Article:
Jacob Seus and Joey Gjata, 23 Sports

Monday, November 9–

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Photo courtesy of breakingnews.com.

Hours after UM System President Tim Wolfe resigned from office, Missouri athletic director Mack Rhoades and head football coach Gary Pinkel defended the actions of Mizzou football during Monday’s media day press conference at the Missouri Athletic Training Center.

“The players, those guys are my kids. I love those guys,” Pinkel said during the press conference. “I did the right thing and I would do it again.”

On Saturday, Nov. 7, athletes on the Missouri Tigers football team announced they would not be taking part in football-related activities until Wolfe either resigned or was removed from office.

Multiple players took to twitter to express their support and included a picture with participants’ arms locked in unity and an unofficial statement mentioning “injustice” and “negligence”.

together pic-football

Photo from @GaryPinkel on Twitter.

According to an official statement on Sunday, Nov. 8, the team declared it would not participate in football-­­­­­­related activities until graduate student Jonathan Butler ended his hunger strike.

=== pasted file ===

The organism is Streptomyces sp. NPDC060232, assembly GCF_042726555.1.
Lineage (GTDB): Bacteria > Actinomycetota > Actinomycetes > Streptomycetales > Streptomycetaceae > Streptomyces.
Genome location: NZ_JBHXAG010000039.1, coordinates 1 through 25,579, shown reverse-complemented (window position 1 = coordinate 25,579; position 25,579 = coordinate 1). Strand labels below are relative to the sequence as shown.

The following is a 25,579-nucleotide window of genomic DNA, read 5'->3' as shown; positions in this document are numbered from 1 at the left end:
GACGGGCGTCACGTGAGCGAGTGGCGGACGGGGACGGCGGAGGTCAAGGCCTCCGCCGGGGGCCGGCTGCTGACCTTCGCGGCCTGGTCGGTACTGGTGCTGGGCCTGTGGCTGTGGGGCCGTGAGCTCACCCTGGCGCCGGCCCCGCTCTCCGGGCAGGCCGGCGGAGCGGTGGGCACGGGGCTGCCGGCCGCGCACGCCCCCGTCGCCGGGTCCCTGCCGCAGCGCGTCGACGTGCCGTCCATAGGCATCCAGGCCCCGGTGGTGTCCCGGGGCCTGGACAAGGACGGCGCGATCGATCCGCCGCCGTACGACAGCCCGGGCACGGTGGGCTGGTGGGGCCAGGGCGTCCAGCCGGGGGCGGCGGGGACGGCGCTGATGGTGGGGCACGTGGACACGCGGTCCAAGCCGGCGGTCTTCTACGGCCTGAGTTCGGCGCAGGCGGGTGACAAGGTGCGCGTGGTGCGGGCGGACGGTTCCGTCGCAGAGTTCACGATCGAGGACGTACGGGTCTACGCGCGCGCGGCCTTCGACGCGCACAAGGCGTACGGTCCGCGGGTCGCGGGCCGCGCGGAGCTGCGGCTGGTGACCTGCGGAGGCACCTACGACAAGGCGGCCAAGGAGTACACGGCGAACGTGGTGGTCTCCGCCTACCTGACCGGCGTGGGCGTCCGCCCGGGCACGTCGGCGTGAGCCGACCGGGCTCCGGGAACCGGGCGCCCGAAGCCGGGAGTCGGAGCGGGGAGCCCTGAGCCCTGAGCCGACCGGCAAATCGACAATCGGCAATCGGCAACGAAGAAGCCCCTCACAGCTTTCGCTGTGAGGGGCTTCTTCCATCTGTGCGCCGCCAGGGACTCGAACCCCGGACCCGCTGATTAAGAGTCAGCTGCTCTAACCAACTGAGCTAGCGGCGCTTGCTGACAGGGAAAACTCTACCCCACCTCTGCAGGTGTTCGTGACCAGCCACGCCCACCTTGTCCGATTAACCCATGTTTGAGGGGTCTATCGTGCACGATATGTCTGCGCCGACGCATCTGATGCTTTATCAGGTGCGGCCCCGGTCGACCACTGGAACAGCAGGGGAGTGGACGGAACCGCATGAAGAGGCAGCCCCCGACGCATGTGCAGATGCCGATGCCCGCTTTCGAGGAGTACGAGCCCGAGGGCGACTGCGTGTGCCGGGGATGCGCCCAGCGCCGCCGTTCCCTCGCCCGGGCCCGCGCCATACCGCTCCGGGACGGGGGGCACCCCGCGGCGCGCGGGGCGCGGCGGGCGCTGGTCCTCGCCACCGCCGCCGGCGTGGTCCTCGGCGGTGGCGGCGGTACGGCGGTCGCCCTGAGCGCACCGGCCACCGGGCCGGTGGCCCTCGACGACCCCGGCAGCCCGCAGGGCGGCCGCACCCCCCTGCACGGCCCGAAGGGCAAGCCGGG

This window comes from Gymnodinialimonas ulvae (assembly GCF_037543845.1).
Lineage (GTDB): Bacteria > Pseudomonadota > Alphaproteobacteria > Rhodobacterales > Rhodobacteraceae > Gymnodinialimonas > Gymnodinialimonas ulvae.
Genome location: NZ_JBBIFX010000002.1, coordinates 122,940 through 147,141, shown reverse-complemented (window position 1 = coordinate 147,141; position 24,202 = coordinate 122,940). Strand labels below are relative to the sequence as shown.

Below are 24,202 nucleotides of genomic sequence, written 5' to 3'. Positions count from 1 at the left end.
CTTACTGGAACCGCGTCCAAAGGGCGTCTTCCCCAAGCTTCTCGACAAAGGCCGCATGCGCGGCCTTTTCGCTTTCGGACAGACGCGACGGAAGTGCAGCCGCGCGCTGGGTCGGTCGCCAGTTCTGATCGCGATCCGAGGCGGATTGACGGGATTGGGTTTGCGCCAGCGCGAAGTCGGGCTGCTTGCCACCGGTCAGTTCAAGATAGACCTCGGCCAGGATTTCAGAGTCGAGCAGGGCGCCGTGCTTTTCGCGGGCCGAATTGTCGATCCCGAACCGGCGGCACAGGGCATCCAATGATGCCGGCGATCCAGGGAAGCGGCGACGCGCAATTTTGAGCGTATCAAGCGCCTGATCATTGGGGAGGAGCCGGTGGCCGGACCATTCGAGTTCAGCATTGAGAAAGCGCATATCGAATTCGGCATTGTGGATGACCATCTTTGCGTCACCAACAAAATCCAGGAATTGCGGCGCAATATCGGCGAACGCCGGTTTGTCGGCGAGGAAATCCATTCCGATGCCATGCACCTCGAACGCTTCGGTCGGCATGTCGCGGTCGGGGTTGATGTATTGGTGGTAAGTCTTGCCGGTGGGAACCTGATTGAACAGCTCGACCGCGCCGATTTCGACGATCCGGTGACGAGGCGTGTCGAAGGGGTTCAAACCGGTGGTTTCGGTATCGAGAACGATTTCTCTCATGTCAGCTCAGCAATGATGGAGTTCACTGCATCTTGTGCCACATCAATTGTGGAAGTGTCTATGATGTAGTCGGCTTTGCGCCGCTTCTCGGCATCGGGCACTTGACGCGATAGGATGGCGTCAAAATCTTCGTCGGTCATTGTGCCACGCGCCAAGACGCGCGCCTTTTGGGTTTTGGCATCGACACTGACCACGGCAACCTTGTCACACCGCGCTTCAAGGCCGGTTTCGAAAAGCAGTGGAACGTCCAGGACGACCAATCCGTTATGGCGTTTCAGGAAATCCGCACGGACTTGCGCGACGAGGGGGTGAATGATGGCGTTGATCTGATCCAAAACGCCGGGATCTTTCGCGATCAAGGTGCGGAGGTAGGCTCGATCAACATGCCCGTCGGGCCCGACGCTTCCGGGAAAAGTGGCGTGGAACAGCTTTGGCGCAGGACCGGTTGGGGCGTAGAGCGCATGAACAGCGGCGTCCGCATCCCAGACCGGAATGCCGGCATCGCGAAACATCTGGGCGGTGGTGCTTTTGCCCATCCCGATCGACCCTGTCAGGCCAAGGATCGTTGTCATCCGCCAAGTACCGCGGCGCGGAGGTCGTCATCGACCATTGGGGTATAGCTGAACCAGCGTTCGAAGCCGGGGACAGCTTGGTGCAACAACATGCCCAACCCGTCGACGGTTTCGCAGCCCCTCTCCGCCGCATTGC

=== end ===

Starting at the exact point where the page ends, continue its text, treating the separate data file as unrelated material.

According to athletic director Mack Rhoades, the focus of the team was placed on the health of Butler: “What can we do to make sure that Jonathan Butler eats,” Rhoades said. “I never felt leveraged by the situation. Sometimes extraordinary circumstances require extraordinary measures.”

Rhoades mentioned he had “mixed emotions” about Wolfe’s resignation. “Wolfe is a caring man who deeply cares about this institution and realized we were at a point that to begin the healing process, he needed to step down. We all admire him for that,” Rhoades said.

Pinkel and his staff fully stood behind his players and the movement. “Players were crying. I didn’t look at the consequences. I supported my players when they needed me,” Pinkel said.

“My players are my kids. I love them. I have 127 of them. My players deeply cared about this guy and asked for my support,” Pinkel said.

The strike put Saturday’s game at Arrowhead Stadium in Kansas City in jeopardy and failure to play would potentially have resulted in a $1 million fine for the university.

Rhoades said the financial ramifications were not their focus if they had not played against BYU. “Tom [Holmoe], BYU athletic director, called me not to talk about the issue [of canceling the game], but to lend their support and ask how they could help,” Rhoades said.

Early Monday morning, it was announced in a press conference that Wolfe had resigned, effectively ending the hunger strike and resuming all football activities in preparation for Saturday’s game.

When asked about job security, Rhoades reiterated that in talking to athletes, there was never any discussion about anyone losing their job. It was simply about saving someone’s life.

Pinkel added, “These problems exist on every campus in America. But the good news is, we’ll learn from our mistakes and make it a much better place.”

Pinkel said the team will meet later Monday night and then it will be back to “business as usual” the rest of the week.

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